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Life for Garment Workers in India


The global production economy is obviously great for workers. Thank you Walmart, Gap, and Target for providing these workers in India jobs by contracting production out to the lowest bidder who have every incentive to beat and rob workers at every point of the process.

Rahul was earlier being paid Rs. 5813. However, he says, the working hours are rarely limited to eight. “Generally, we work for 12 to 14 hours per day,” said Prajapati. Money for ‘overtime’ is paid but rarely according to official rates which should be double the usual wages. For someone getting Rs. 7600 as salary, money for per hour of ‘overtime’ should amount to around Rs. 60 (with the daily pay being Rs. 250 approximately, the per hour rate would come to around Rs. 30). Prajapati said that workers like him got anywhere from Rs. 27 to Rs. 30 as payment for overtime, in gross violation of the official guidelines.

Virender Ram is a tailor, a higher-up in the hierarchy of garment factory workers. He came to work here two years ago, from the plains in Nepal. Although he is getting the newly revised salary of approximately Rs. 9000, he is still not entitled to any paid leaves or regular weekly offs, nor does he get the payment for “overtime” according to the official rates.

Ajay Kumar came to Udyog Vihar looking for work a decade ago. Initially, he received Rs. 2600 as salary for his work as “helper”. He continued at the same factory all these years and is now getting paid the revised minimum wage. He told me that while he was getting payment for “overtime” at the official rate – double of the usual rate – the behaviour of the supervisors in the factories in Udyog Vihar left much to be desired. “They are often abusive,” he told me.

Other workers corroborated the allegation. “The lower level of management treats workers badly,” said a worker on condition of anonymity. The reasons for the ire of the supervisor can often be a small delay in finishing lunch or having the tea within the stipulated time – they are allowed half an hour for lunch and fifteen minute breaks for tea twice a day. “Especially those in the housekeeping department, like sweepers for example, are treated the worse. They can be fired for the smallest of reasons, and that too only on the basis of suspicion sometimes,” said Rithik Kumar who has worked as a sweeper among other odd-jobs in these factories. He told me he had worked in several factories in Udyog Vihar and physical abuse was a recurring feature everywhere. “If they abuse us verbally, we also respond at times. If you have hands, so do we,” he said, explaining how fights took place. He added that no one was happy working in these factories. “People return to their villages as poor as when they came to work here,” said Rithik.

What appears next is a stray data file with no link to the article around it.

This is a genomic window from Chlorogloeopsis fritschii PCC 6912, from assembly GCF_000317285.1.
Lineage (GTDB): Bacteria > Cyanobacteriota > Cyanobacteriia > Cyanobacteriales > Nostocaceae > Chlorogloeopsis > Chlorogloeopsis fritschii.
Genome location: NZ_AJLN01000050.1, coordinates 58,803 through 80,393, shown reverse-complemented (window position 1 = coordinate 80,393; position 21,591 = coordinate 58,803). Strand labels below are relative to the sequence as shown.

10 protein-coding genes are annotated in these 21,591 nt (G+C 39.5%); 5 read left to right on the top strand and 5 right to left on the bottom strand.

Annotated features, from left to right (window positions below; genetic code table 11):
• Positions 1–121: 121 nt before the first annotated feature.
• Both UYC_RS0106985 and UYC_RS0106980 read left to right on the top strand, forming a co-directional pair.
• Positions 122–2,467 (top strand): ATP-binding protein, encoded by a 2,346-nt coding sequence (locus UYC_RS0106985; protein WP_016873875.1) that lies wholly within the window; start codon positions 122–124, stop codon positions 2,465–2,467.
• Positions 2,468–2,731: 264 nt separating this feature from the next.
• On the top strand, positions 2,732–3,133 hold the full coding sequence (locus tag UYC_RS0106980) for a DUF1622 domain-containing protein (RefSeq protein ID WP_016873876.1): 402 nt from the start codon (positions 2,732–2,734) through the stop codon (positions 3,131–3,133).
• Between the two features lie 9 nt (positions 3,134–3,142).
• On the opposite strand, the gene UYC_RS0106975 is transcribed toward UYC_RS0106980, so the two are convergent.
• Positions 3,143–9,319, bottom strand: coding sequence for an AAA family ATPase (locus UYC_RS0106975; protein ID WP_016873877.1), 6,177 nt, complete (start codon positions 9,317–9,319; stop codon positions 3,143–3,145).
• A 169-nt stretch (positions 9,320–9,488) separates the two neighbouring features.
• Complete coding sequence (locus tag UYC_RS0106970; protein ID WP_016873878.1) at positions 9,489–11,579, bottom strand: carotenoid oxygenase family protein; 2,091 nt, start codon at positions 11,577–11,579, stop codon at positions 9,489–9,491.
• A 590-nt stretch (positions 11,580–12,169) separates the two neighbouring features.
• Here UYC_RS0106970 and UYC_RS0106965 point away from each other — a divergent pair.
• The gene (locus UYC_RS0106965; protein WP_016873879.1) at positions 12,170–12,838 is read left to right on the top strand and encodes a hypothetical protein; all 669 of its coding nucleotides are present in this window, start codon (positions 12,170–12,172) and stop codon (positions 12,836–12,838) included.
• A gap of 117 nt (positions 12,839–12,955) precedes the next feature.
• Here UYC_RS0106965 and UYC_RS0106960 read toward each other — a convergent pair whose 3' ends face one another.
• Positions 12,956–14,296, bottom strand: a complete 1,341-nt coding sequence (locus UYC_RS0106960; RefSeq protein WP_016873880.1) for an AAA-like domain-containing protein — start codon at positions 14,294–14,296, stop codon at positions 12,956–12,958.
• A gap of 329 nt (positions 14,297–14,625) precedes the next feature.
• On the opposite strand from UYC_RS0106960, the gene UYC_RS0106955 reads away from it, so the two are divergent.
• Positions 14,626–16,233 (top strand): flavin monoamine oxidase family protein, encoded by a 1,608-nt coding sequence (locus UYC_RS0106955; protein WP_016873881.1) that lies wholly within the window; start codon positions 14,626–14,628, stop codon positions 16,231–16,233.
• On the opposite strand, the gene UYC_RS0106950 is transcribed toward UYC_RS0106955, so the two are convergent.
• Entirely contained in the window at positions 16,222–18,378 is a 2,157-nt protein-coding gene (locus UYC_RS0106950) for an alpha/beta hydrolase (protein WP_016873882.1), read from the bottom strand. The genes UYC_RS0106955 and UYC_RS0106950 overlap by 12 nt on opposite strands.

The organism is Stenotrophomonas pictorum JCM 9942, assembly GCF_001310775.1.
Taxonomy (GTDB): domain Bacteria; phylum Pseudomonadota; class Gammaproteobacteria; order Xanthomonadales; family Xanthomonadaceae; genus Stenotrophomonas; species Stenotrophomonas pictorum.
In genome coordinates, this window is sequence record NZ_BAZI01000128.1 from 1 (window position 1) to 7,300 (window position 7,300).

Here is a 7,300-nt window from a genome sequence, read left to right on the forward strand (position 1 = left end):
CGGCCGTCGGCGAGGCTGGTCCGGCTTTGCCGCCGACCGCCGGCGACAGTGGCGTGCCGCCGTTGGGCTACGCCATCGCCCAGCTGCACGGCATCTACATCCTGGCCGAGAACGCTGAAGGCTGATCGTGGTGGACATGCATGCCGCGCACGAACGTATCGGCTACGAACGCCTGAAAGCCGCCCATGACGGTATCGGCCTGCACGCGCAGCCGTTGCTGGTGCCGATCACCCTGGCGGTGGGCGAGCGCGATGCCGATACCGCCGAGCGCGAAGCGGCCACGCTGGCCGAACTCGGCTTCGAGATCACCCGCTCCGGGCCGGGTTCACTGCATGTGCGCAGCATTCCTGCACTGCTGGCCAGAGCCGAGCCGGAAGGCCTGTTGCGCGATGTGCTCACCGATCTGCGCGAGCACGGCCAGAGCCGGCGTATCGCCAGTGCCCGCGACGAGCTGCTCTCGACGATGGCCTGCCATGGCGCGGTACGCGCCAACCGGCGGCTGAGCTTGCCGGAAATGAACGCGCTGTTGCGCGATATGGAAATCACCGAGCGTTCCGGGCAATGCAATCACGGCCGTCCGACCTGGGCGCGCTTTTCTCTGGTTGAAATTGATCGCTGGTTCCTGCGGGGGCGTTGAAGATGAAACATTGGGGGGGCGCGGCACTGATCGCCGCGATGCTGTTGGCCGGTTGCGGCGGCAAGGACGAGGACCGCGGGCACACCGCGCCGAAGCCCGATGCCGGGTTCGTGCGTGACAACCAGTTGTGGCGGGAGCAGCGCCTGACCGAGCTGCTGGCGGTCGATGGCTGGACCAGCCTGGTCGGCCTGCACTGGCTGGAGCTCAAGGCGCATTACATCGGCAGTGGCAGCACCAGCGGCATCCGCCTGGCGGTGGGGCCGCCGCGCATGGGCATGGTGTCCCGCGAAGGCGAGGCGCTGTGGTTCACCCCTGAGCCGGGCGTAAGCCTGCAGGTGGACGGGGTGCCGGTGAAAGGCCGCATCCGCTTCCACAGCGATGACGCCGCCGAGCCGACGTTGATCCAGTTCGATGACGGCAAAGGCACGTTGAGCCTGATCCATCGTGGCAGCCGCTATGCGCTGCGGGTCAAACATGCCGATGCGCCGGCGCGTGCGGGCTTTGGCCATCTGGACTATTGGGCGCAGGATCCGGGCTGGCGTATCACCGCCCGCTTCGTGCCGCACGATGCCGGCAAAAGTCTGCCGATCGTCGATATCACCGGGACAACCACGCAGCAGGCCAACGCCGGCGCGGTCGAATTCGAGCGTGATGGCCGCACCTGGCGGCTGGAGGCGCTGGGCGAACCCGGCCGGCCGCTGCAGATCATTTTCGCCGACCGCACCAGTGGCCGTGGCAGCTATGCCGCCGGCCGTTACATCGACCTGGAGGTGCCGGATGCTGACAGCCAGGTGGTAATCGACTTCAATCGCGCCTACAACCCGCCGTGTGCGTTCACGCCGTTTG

Rithik and other workers also claimed that while money for Provident Fund was deducted from every worker’s salary, hardly anyone received it. “They even throw you out if you fall sick a couple of times in quick succession,” another worker added.

Others pointed to the open drain near which many workers live as an important source of occurrence of illness. It traversed the entire length of the colony on one side. Flies and other insects hovered above its dirty water, with garbage rotting on its sides.

“What can be worse than this? Kids are playing next to the open drain. It is filthy here,” said one of the workers. “We are also human beings. But the way we are treated in these factories, I am afraid to set foot in them,” Rithik told me. Other workers added that even going to the loo was highly restricted and controlled, with workers expected to do it as quickly as possible.

India has different workplace and environmental standards and I guess that’s OK! Those workers should be thankful when they are beaten or when their kids get sick from the poisons around the factory! Yay capitalism! Obviously opposing this system of exploitation is a sign on my own immorality in denying these workers these wonderful lives they are now leading.

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